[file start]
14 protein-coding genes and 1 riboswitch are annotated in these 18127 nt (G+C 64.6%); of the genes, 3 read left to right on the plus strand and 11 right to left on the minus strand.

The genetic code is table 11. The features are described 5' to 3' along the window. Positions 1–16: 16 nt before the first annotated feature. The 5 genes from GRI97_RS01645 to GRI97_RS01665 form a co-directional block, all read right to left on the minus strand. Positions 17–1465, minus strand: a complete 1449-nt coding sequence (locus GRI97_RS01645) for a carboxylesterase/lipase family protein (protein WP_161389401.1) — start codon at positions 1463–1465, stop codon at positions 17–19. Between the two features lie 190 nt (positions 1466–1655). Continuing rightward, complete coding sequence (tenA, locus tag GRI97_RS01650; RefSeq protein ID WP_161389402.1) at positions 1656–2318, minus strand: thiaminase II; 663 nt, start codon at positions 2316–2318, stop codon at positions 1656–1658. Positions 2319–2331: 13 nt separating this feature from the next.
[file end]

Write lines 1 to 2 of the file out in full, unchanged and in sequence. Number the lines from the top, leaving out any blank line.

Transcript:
14 protein-coding genes and 1 riboswitch are annotated in these 18127 nt (G+C 64.6%); of the genes, 3 read left to right on the plus strand and 11 right to left on the minus strand.

The genetic code is table 11. The features are described 5' to 3' along the window. Positions 1–16: 16 nt before the first annotated feature. The 5 genes from GRI97_RS01645 to GRI97_RS01665 form a co-directional block, all read right to left on the minus strand. Positions 17–1465, minus strand: a complete 1449-nt coding sequence (locus GRI97_RS01645) for a carboxylesterase/lipase family protein (protein WP_161389401.1) — start codon at positions 1463–1465, stop codon at positions 17–19. Between the two features lie 190 nt (positions 1466–1655). Continuing rightward, complete coding sequence (tenA, locus tag GRI97_RS01650; RefSeq protein ID WP_161389402.1) at positions 1656–2318, minus strand: thiaminase II; 663 nt, start codon at positions 2316–2318, stop codon at positions 1656–1658. Positions 2319–2331: 13 nt separating this feature from the next.